[arin-ppml] Sensible IPv6 Allocation Policies - Rev 0.8 (PP 121)
I know Owen responded, but I wanted to expand on some points.
On 11/17/2010 2:34 PM, Ted Mittelstaedt wrote:
> You said in the Rationale that you want ARIN to lower prices for the
> smaller orgs. I think that right there would encourage more of them to
> get their own numbers, thus increasing the DFZ
There is a strong reason not to block on RIR PA minimums. PA allocations
do not always match ASN assignments, and there will be people
multihoming using longer than /32 prefixes. It is our hope that this
will be at a minimum with v6 as newer technologies support multihoming
with multiple prefixes instead of the current method. This, however, is
not an allocation policy concern.
>> By increasing the maximum amount of space allowed (possibly
>> if anything, this should reduce the impact on the DFZ.
> And the logical reason for this is....
The reason, as Owen stated separately, is that if I have to keep
returning for allocations, they will end up getting divided, and as a
provider I will have multiple networks I must advertise. However, this
is actually unlikely, as I suspect most ISPs with 3+ transit peers will
need a granularity of up to 16 networks advertised to properly balance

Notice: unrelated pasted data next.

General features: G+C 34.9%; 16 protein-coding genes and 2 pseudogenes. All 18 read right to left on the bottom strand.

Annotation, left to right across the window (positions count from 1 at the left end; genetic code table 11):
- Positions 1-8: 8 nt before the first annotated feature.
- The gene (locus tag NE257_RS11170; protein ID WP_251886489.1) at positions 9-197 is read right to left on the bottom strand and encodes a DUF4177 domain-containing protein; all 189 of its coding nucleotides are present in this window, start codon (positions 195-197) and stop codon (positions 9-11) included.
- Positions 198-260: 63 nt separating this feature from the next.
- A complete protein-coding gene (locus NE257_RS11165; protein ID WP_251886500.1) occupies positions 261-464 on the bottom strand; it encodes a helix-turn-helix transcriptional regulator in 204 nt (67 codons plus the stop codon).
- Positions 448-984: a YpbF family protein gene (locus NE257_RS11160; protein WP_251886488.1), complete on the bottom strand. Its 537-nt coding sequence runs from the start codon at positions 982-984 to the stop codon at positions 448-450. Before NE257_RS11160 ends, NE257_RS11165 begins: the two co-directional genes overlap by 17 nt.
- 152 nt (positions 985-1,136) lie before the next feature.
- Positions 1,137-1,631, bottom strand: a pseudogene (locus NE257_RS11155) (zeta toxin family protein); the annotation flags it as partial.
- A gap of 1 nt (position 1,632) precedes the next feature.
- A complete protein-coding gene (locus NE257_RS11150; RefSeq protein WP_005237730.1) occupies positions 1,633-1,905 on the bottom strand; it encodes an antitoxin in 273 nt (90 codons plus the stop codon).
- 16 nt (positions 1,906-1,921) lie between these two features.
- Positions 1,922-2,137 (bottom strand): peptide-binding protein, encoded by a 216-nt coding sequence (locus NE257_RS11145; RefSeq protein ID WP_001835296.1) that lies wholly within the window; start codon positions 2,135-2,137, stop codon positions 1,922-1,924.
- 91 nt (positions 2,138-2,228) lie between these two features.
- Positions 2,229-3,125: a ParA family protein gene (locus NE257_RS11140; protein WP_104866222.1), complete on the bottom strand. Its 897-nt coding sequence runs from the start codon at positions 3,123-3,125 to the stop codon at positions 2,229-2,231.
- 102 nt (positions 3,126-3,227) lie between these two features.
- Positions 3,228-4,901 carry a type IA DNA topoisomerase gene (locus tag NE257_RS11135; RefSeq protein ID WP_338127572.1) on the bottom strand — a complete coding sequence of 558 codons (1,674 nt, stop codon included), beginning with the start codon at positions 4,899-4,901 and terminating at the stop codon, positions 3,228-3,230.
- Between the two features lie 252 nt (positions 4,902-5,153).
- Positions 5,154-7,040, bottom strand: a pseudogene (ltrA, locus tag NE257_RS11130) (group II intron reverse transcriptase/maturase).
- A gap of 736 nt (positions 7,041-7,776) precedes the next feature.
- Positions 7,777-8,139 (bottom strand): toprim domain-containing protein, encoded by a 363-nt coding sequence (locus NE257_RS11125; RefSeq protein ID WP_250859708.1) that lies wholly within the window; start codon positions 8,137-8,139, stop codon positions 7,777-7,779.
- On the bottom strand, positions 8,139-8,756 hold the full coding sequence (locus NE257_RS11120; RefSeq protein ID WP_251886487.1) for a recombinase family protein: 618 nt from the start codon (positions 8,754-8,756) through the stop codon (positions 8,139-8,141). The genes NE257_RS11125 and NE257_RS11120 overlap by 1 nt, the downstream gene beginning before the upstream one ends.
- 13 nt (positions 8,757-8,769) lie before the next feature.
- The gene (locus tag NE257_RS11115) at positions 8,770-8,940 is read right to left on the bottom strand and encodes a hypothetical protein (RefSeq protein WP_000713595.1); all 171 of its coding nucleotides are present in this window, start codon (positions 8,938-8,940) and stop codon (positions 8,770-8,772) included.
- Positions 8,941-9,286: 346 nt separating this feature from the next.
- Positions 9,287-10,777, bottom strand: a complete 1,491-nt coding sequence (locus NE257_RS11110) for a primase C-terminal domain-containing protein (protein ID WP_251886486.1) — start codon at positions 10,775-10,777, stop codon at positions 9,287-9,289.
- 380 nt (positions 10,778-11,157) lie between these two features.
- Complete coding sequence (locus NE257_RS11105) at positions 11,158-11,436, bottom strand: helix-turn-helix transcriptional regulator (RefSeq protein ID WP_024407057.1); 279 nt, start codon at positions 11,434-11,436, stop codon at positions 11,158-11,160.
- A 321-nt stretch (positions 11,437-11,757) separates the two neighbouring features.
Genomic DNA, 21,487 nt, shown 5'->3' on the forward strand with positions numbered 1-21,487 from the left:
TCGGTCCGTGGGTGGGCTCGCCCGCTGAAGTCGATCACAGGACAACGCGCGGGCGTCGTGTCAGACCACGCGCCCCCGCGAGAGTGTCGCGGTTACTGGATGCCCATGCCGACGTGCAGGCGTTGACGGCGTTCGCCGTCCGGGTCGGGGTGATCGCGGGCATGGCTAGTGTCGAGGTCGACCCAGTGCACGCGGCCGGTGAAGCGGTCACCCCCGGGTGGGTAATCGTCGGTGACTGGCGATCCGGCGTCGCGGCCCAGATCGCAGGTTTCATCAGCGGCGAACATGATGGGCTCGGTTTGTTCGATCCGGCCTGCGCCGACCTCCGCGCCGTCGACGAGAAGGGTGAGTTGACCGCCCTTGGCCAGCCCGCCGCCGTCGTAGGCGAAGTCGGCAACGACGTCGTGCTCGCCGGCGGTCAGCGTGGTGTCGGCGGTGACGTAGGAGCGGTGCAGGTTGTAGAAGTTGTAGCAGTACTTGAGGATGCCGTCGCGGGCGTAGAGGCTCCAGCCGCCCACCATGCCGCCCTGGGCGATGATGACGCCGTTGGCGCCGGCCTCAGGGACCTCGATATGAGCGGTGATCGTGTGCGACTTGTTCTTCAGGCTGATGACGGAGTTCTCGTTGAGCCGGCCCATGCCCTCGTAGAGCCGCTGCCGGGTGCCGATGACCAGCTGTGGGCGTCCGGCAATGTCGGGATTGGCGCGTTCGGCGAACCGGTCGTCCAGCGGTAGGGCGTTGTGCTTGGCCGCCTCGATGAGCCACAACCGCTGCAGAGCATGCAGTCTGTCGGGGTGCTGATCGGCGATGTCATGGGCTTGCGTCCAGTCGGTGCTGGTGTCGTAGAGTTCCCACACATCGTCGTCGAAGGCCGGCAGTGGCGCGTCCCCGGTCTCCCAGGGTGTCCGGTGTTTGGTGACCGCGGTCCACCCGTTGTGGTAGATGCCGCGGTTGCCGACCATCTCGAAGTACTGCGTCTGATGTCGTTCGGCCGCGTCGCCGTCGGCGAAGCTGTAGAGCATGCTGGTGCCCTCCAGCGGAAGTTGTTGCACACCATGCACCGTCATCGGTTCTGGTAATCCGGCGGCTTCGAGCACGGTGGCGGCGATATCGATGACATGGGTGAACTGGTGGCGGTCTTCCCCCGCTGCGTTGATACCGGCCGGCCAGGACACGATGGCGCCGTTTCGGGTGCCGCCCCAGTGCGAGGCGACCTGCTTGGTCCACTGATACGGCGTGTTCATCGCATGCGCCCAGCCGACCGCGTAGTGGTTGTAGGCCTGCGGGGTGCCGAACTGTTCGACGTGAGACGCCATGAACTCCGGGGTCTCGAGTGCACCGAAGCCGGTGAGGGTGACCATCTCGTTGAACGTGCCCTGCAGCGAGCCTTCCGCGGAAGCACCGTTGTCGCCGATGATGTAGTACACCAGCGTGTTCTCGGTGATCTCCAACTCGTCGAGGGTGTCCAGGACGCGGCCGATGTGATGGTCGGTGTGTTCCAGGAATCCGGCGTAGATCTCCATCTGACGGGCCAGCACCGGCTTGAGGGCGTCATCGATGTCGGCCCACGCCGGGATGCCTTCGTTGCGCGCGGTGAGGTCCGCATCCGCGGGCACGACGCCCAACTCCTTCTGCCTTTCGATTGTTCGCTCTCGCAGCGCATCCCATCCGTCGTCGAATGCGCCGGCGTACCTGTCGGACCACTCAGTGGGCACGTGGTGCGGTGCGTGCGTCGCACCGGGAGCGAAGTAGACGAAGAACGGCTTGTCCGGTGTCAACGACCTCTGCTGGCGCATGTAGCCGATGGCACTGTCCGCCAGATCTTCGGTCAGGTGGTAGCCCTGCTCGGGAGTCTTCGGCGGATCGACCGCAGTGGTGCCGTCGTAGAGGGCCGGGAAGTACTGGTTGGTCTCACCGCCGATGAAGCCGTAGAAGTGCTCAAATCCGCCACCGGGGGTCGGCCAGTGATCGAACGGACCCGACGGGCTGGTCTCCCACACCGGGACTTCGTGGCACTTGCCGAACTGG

traffic, as natural BGP balancing doesn't work at certain bandwidth
ranges. In v6, it is unlikely that you will receive 16 separate
allocations. In v4, you often could end up with many more allocations
that exceeded the number of prefixes you'd need for granular balancing.
> As I see it, sticking one sentence in the Rationale saying that the
> lowering the bar that the criteria change makes should not cause DFZ
> bloat because of X is no skin off your nose. So your refusal to do
> it is self-defeating. Which is more important, getting the proposal
> accepted or maintaing your personal paradigm that even speaking about
> DFZ bloat is flawed?
I think the issue is that we would even consider it as a DFZ bloat
issue. Smaller allocations force DFZ bloat, but there is an expectation
that even large allocations will be divided to help BGP with policies
and balancing. It would be hoped that this would be done with as little
granularity as necessary, but in IPv4 it has often been shown not to.
That being said, in IPv4, I have way more networks advertised than
necessary to balance my traffic and it is because of how restrictive the
Policy, I believe, already and will continue to state that the recipient
of an allocation should advertise the aggregate. If they advertise
longer prefixes for balancing, this allows the aggregate to handle those
cases where people's routers can't handle the longer prefixes.
Allocation Policy != Routing Policy, and I suspect it never will.